How Gauguin’s Danish Ties Led to Iconic Tahitian Works
Paul Gauguin is probably best known for his tempestuous friendship with Vincent Van Gogh in the south of France and his late work in Tahiti. Yet an important influence in his development from bourgeois stockbroker to Post-Impressionist painter was Denmark, of all places.
While still working as an art-collecting financier in Paris, he married a Danish woman, Mete Sophie Gad, in 1873. A decade later, he gave up his day job, and the family with five children moved to Copenhagen. Gauguin lived there until he left his wife in 1885 to return to France, painting in Paris, Brittany, the Caribbean and then with Van Gogh in Arles.
This Danish connection is the source of a handsome new exhibition at the de Young Museum in San Francisco, “Gauguin: A Spiritual Journey,” organized in partnership with the Ny Carlsberg Glyptotek in Copenhagen. The show traces Gauguin’s transformation from a talented amateur mimicking the work of Impressionists including Pissarro and Degas, who were his early mentors, to the creator of groundbreaking work in the South Pacific.
Gauguin sent much of his output home to Mette, where she organized exhibitions and sold some of the paintings, helping to support the family. Many of them ended up in the Ny Carlsberg Glyptotek, which has loaned most of the works in the show. (The de Young contributed a number of drawings and ceramics as well as a group of South Pacific indigenous sculptures that serve as cultural context for the late work.)
“Figures in a Garden, or the Painter’s Family in a Garden, rue Carcel” is one of Gauguin’s early pictures in the show, completed in 1881 while he was still in Paris. It shows a young woman in a long skirt and hat, possibly Mette, sitting under a spindly tree and minding two small children and a baby in a carriage. In the background is a small courtyard contained by a high wall and a stone building in the background. It’s a subtle mix of tans and browns, greens and yellows, that easily could be mistaken for the work of Renoir. (Gauguin showed more than two dozen works in Impressionist exhibitions in Paris from 1880 to 1882).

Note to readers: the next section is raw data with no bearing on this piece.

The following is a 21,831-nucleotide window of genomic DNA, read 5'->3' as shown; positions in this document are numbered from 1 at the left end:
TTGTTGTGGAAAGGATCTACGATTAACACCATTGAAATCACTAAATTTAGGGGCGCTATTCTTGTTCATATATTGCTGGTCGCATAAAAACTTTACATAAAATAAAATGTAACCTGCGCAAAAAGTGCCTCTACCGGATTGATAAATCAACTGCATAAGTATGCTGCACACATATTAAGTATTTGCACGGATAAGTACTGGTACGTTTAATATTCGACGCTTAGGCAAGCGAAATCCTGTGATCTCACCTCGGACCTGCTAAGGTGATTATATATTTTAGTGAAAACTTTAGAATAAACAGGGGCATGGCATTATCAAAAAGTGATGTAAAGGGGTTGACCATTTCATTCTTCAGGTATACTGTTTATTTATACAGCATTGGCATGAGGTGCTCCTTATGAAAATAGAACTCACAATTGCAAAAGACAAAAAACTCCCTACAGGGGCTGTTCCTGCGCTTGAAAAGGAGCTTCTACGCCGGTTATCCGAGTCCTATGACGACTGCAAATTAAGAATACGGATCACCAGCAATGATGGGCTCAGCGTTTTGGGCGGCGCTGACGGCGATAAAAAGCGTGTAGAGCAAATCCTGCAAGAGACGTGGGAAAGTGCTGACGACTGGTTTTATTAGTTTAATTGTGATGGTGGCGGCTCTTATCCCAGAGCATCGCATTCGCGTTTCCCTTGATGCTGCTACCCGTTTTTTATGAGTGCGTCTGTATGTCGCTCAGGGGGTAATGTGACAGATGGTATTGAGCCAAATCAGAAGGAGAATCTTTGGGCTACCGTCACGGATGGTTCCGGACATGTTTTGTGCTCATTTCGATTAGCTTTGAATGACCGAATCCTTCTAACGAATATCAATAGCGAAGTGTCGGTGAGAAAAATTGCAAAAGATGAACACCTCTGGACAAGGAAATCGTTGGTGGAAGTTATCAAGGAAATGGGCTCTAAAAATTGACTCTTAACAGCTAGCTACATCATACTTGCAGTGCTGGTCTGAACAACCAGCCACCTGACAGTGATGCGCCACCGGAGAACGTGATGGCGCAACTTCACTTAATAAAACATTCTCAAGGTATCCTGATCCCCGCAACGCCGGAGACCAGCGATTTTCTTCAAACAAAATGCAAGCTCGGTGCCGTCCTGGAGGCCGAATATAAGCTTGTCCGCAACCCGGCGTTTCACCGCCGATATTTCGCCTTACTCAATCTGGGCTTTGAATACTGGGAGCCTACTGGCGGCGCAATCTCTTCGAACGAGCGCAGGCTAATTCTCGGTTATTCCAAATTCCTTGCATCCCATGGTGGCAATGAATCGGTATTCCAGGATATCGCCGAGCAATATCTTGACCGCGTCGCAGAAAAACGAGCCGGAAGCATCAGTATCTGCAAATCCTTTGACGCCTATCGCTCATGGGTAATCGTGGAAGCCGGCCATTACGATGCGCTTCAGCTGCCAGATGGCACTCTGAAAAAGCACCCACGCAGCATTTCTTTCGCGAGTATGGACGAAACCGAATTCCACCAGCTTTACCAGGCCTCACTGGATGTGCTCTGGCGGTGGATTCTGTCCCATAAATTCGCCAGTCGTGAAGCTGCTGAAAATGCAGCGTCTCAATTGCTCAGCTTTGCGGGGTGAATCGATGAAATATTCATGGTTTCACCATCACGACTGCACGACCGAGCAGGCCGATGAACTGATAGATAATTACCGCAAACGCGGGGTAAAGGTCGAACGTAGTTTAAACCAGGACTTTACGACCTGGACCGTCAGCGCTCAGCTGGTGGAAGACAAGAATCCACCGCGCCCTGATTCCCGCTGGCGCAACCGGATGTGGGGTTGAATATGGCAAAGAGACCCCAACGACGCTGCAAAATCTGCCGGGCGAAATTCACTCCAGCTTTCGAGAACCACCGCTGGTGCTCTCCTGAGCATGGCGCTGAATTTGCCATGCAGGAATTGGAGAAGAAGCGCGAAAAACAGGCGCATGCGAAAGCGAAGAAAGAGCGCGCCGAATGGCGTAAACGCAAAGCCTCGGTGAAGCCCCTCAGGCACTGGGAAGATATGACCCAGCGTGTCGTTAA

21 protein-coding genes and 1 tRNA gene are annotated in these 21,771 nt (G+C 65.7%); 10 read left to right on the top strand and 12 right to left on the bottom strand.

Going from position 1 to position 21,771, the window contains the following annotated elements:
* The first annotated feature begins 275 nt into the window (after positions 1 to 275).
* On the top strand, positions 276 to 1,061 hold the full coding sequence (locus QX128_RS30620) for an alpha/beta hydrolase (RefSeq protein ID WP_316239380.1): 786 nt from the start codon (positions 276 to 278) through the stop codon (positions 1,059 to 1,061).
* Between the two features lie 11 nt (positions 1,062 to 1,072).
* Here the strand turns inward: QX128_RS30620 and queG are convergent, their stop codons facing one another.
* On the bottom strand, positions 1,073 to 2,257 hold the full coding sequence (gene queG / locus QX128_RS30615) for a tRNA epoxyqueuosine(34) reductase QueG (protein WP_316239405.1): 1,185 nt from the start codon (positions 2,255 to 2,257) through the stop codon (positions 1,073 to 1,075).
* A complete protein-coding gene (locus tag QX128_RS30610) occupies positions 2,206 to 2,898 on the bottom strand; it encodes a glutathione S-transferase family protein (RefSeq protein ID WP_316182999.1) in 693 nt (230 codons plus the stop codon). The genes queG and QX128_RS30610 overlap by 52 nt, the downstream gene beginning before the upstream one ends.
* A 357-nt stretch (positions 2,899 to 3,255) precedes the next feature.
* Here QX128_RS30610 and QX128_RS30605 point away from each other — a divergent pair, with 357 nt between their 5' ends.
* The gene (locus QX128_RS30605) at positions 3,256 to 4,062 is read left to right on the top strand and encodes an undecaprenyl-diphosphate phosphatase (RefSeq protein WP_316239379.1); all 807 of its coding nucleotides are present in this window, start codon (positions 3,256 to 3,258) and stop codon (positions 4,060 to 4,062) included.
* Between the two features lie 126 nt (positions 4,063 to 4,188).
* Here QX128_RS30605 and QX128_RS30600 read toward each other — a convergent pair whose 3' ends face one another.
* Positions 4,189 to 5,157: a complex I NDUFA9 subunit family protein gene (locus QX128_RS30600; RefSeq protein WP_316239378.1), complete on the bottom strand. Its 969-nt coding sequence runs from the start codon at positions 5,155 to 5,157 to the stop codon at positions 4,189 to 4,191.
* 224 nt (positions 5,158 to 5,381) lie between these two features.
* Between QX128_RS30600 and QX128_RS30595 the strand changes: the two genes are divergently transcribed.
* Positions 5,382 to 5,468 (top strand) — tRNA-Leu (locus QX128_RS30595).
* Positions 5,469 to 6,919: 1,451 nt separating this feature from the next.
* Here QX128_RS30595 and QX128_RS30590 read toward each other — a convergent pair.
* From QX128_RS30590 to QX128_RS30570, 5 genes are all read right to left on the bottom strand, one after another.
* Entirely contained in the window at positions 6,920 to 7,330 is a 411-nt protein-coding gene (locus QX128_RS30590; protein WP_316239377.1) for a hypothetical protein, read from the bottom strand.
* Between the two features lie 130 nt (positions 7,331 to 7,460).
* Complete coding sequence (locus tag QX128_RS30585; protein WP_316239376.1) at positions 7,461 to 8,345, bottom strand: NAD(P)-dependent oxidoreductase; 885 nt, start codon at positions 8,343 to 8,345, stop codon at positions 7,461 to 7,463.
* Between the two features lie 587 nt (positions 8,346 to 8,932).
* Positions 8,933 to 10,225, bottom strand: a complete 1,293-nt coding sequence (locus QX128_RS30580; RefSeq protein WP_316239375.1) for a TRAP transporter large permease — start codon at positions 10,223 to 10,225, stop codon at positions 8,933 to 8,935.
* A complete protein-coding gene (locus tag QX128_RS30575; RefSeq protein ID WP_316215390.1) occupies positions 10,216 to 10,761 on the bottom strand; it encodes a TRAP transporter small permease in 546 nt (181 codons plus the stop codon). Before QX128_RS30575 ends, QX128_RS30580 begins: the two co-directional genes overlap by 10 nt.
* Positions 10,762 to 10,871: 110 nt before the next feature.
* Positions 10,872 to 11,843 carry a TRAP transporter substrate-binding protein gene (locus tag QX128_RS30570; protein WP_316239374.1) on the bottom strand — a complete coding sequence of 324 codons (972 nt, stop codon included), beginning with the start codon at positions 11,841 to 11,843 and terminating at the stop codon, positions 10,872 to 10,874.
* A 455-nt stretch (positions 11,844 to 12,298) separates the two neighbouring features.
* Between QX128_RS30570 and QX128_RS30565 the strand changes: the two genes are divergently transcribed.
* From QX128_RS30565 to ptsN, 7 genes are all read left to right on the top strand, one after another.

The paintings from Copenhagen sometimes seem a bit bleak, as if the northern weather has affected Gauguin’s mood. There are skaters on a frozen pond, surrounded by tall bare trees, along with more verdant scenes of parks and empty, tree-lined roads. After his separation from Mette and return to France, Gauguin’s palette seems to brighten. He also starts to experiment with ceramics, making odd-looking brown stoneware that later show the influence of South Pacific sculpture.
By the time Gauguin was living in Arles, in the South of France, his work begins to display the more expressionistic, abstract character of his most famous late work. The 1888 pencil drawing The Woman From Arles, Madam Ginoux is a study for a later oil portrait of the owner of a cafe in Arles. (Both the woman and the night cafe also appear in Van Gogh’s work). Dressed in a shawl-like coat and leaning her head against her upraised left hand, Madam Ginoux is perfectly captured with a few confident lines and light shading on the paper. Eyebrows raised, she seems slightly amused by the artist’s attentions.
Even a still life such as Flowers and Cats of 1899 shows Gauguin’s development. While the vase of colorful flowers could have been painted 15 years earlier, the crouching cats add a spooky element that raises the picture above the ordinary.
Organized chronologically, the exhibition saves the best for last, with strikingly modern pictures that show how far he traveled artistically. Reclining Tahitian Women of 1894 (top image) features bold, flat colors, strong outlines of the languid young women, and a rather menacing-looking Tahitian sculpture of a warrior in the background (or is that Gauguin himself, gone native?).
The artist transforms what could be a conventional portrait, Tahitian Woman With a Flower of 1891, with the same use of intense colors and rampant decoration. The subject’s blue and white dress pops off the deep red and yellow background dotted with floral designs. With her arms crossed, she holds a flower in her right hand, echoing the serene portraits of Renaissance masters. It’s the signature image of the exhibition, and for good reason.
“Gauguin: A Spiritual Journey” runs through April 7 at the de Young Museum in Golden Gate Park, San Francisco, and then travels to the Ny Carlsberg Glyptotek in Copenhagen in 2020. A catalog is published by the Fine Arts Museums of San Francisco and DelMonico Books-Prestel.
Top image: Paul Gauguin, “Reclining Tahitian Women,” 1894, oil on canvas, Ny Carlsberg Glyptotek, Copenhagen. All photographs by Ole Haupt (c) Ny Carlsberg Glyptotek.